We at CFIF often highlight the clear and present danger that drug price control schemes pose to American…
CFIF on Twitter CFIF on YouTube
New Lung Cancer Breakthrough Illustrates the Potential Peril of Drug Price Controls

We at CFIF often highlight the clear and present danger that drug price control schemes pose to American consumers, who benefit from our private pharmaceutical sector that leads the world - by far - in innovation.  A new lung cancer treatment breakthrough in the form of Amgen's Lumakras illustrates that interrelationship.

Simply put, Lumakras reduced the risk of progression by 34% compared to chemotherapy in patents with advanced lung cancer, which is particularly welcome considering lung cancer's especially low survival rate (18.6% over five years, and just 5% for advanced forms).  The breakthrough required years of research and enormous amounts of investment, however, which The Wall Street Journal notes makes Lumakras the type of innovation put at risk by new drug price controls…[more]

September 22, 2022 • 05:06 PM

Liberty Update

CFIFs latest news, commentary and alerts delivered to your inbox.
Jester's Courtroom Legal tales stranger than stranger than fiction: Ridiculous and sometimes funny lawsuits plaguing our courts
Notable Quotes
 
On the First Open Congressional Hearing on UFOs in More Than 50 Years:
 
 

"The House Intelligence Committee will hold the first open hearing on UFOs in more than 50 years. ...

"For just one example as to why public awareness of this topic is important, the Washington Examiner has seen compelling evidence that the Space Force is undertaking quiet work in support of the government's UFO research. That doesn't mean UFOs are aliens. But something very significant is going on.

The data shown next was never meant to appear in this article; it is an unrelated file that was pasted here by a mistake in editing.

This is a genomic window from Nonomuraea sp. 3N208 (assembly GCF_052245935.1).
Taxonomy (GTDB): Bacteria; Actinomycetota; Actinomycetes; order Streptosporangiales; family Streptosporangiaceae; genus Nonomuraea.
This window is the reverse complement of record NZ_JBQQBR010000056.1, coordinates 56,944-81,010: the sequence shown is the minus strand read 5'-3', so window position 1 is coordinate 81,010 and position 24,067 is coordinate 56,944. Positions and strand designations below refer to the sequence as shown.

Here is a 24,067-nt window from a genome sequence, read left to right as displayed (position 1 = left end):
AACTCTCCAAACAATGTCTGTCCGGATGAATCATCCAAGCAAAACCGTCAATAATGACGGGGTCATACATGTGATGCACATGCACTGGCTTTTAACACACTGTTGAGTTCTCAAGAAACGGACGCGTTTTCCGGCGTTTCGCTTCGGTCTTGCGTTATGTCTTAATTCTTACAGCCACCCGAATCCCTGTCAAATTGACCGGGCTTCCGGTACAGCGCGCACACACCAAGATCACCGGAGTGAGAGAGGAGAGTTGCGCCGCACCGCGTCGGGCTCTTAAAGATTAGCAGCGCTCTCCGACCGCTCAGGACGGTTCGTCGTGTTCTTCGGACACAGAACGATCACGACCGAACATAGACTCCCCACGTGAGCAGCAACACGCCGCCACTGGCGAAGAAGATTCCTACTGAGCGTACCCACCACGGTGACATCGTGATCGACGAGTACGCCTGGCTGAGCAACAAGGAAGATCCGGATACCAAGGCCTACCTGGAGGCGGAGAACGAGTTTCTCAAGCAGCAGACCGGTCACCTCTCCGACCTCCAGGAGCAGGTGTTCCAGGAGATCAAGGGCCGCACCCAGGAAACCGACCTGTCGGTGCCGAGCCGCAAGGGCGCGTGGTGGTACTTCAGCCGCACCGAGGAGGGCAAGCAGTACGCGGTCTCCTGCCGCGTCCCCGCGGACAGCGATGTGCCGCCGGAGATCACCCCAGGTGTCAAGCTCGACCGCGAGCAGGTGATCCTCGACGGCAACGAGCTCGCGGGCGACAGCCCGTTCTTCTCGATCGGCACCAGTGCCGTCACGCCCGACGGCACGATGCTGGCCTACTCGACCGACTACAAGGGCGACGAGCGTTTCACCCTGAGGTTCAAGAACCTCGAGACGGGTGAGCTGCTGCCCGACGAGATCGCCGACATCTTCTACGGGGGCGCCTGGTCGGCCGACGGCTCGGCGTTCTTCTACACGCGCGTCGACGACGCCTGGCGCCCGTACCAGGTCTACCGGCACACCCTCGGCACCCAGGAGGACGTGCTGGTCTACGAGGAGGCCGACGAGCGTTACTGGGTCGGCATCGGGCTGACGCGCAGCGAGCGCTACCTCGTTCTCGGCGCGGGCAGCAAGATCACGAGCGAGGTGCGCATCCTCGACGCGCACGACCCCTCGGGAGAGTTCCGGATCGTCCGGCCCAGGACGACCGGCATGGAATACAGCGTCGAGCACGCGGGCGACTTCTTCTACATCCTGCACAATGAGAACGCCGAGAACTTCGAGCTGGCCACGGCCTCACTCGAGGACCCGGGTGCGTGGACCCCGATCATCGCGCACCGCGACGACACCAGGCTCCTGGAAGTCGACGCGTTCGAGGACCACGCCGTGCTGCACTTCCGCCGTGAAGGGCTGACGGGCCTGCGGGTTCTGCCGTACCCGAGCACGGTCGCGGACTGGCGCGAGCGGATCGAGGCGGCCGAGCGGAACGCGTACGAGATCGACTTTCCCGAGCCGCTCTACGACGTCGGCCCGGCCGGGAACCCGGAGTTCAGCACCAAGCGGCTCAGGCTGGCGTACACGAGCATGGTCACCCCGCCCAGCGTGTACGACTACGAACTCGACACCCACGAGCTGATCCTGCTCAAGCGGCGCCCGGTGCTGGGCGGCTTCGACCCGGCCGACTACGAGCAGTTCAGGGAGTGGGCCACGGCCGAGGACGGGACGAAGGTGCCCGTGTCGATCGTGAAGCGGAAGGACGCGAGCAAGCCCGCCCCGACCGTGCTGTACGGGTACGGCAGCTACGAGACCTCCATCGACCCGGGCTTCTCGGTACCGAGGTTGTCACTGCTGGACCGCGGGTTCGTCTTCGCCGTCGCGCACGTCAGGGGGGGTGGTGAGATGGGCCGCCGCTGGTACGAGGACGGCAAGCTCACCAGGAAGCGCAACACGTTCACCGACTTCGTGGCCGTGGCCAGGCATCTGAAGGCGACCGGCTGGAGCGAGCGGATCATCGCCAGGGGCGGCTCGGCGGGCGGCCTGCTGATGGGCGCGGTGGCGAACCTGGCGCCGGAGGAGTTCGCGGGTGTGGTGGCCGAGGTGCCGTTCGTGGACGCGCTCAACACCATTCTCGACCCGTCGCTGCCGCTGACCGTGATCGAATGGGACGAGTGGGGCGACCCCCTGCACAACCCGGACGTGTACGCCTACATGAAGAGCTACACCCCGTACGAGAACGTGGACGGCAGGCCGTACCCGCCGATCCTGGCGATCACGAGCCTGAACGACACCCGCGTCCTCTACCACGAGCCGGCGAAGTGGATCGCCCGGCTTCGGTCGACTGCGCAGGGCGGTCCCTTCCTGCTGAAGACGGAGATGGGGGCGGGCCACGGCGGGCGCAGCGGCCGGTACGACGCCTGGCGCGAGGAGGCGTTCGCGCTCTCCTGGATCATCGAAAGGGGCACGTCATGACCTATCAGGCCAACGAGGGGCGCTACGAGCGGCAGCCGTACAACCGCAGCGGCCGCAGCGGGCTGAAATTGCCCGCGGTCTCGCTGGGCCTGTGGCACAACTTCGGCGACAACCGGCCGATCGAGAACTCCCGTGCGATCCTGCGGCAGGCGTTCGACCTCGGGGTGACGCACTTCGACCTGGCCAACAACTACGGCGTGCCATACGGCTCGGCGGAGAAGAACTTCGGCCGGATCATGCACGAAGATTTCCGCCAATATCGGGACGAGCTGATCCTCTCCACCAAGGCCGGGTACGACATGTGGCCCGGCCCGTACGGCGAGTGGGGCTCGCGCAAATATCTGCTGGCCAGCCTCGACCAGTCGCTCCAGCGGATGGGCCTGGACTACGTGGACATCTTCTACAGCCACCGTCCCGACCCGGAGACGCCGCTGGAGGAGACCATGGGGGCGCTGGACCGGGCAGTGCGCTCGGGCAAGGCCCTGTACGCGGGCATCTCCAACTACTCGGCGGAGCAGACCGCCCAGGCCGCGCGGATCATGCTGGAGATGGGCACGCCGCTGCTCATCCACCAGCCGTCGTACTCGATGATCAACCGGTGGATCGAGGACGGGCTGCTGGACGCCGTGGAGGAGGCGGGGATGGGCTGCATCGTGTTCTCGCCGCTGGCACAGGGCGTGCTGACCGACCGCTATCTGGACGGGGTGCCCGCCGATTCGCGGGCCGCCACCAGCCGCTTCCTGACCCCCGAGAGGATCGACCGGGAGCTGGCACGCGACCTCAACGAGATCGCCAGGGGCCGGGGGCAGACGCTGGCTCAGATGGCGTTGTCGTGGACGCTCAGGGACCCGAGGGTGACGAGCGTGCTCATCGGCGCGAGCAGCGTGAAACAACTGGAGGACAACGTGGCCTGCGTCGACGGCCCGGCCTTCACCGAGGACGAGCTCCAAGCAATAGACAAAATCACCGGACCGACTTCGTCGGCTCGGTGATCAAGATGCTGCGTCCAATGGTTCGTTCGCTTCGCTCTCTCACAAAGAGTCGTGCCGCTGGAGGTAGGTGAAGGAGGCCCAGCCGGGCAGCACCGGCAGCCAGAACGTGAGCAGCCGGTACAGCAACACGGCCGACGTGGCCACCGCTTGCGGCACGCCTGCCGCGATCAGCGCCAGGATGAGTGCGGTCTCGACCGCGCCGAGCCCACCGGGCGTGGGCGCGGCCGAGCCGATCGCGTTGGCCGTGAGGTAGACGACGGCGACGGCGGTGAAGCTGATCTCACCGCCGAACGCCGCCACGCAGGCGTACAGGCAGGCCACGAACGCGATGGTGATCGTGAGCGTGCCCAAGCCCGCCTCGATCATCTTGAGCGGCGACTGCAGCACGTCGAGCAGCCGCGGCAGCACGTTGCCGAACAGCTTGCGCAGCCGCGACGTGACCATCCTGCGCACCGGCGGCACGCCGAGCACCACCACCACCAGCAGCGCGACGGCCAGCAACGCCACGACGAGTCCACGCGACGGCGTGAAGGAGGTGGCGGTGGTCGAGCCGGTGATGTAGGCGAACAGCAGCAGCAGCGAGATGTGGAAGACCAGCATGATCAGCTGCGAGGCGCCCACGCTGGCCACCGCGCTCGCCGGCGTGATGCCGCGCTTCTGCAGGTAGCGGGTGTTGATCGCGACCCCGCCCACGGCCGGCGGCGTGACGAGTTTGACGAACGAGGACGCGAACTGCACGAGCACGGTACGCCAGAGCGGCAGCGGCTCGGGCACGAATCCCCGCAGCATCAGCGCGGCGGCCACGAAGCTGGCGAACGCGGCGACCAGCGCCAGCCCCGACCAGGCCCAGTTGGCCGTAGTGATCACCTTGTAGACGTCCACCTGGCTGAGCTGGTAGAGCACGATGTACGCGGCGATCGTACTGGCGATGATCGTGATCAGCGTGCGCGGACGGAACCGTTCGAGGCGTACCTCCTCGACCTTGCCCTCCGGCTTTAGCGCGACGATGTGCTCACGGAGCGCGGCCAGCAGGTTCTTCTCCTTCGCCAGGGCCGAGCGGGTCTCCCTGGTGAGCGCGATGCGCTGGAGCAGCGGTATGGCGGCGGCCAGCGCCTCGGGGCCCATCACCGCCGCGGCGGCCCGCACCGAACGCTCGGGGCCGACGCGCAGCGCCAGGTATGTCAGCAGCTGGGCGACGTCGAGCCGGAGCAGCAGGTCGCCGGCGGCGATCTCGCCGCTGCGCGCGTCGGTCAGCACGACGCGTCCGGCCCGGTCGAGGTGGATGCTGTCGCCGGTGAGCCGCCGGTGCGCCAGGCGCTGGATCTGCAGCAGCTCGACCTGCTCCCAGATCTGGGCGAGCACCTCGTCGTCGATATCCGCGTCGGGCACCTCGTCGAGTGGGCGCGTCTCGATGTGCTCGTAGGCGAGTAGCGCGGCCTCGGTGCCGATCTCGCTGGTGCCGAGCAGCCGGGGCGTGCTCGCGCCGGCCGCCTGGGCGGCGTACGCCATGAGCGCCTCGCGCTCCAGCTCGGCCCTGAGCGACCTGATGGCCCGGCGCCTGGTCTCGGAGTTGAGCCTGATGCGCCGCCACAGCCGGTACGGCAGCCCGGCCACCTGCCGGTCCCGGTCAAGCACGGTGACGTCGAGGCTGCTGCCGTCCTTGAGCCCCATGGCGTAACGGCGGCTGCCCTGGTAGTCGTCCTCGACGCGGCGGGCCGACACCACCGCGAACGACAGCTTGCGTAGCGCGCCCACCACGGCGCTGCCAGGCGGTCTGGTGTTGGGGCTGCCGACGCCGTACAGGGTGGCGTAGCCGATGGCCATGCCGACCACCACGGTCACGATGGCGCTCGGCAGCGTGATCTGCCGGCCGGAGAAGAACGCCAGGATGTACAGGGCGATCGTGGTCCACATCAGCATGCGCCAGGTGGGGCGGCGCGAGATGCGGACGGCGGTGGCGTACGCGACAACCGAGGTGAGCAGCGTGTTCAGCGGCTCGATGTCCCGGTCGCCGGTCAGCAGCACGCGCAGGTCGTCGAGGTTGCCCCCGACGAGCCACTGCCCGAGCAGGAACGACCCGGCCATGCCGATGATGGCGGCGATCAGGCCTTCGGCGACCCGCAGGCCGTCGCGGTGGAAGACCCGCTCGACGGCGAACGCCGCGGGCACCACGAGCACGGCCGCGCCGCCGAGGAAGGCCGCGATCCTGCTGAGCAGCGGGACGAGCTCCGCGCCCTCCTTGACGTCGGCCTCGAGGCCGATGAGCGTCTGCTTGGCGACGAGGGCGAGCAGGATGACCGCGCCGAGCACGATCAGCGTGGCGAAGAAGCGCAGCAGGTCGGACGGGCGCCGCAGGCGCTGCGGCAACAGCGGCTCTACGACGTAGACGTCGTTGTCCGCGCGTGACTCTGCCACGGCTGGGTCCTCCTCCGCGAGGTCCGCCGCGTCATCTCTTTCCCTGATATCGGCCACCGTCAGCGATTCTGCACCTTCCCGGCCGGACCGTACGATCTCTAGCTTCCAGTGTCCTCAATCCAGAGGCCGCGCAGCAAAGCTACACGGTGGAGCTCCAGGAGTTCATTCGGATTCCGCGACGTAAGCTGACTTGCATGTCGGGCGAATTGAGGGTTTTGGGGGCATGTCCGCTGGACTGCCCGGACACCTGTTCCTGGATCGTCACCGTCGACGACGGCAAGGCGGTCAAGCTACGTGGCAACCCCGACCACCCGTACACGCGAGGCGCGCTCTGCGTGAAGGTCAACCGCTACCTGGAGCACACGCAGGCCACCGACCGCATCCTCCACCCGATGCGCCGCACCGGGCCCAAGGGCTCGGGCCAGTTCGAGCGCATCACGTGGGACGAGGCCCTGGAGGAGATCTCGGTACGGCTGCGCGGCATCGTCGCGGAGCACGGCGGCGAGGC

"This hearing is a blow to the Pentagon bureaucracy, which had hoped to keep the UFO issue out of the public gaze. But as Bryan Bender reported last week, Congress has become increasingly agitated by the Pentagon's failure to undertake a more comprehensive approach to the UFO issue. Described inside the government as 'Unidentifies Aerial Phenomena (UAPs),' UFOs have seen greater public attention in recent years following the release of videos recorded by Navy aircraft showing these objects. ...

"But what's motivating Congress to take public action is its access to a larger portfolio of imagery, data, and military witness testimony that has yet to be released to the public."

Read the entire article here.

 
 
— Tom Rogan, Foreign Policy/National Security Writer for the Washington Examiner
— Tom Rogan, Foreign Policy/National Security Writer for the Washington Examiner
Posted May 16, 2022 • 08:45 AM
 
 
On FBI investigations Against Parents Protesting School COVID Policies:
 
 

"The FBI opened 'at least dozens' of investigations of parents and elected officials across the country for opposing COVID-19 school policies such as mask and vaccine mandates, House Judiciary Committee Republicans alleged this week.

"Ranking Member Jim Jordan of Ohio and Louisiana's Mike Johnson, ranking member of the civil liberties subcommittee, accused Attorney General Merrick Garland of giving sworn testimony last fall that was 'contrary' to evidence subsequently provided to them by 'brave whistleblowers.'

"The renewed attention on Garland's statements follows government motions to dismiss a Freedom of Information Act lawsuit by 14 Republican state attorneys general seeking the Biden administration's communications with the National School Boards Association (NSBA), which had asked the president to prosecute 'domestic terrorism and hate crimes' by critics of COVID policies and the teaching of racially deterministic doctrines like critical race theory."

Read the entire article here.

 
 
— Greg Piper, Investigative Report at Just the News
— Greg Piper, Investigative Report at Just the News
Posted May 13, 2022 • 07:33 AM
 
 
On Inflation: